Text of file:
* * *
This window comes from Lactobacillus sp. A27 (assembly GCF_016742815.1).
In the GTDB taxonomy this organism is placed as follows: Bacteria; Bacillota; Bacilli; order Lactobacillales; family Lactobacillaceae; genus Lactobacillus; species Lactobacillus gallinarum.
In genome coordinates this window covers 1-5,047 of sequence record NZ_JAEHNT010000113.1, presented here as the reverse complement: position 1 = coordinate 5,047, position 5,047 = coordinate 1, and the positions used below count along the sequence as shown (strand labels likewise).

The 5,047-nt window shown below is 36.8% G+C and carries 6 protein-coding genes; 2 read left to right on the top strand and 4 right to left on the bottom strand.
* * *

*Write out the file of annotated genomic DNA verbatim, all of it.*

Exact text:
This window comes from Lactobacillus sp. A27 (assembly GCF_016742815.1).
In the GTDB taxonomy this organism is placed as follows: Bacteria; Bacillota; Bacilli; order Lactobacillales; family Lactobacillaceae; genus Lactobacillus; species Lactobacillus gallinarum.
In genome coordinates this window covers 1-5,047 of sequence record NZ_JAEHNT010000113.1, presented here as the reverse complement: position 1 = coordinate 5,047, position 5,047 = coordinate 1, and the positions used below count along the sequence as shown (strand labels likewise).

The 5,047-nt window shown below is 36.8% G+C and carries 6 protein-coding genes; 2 read left to right on the top strand and 4 right to left on the bottom strand.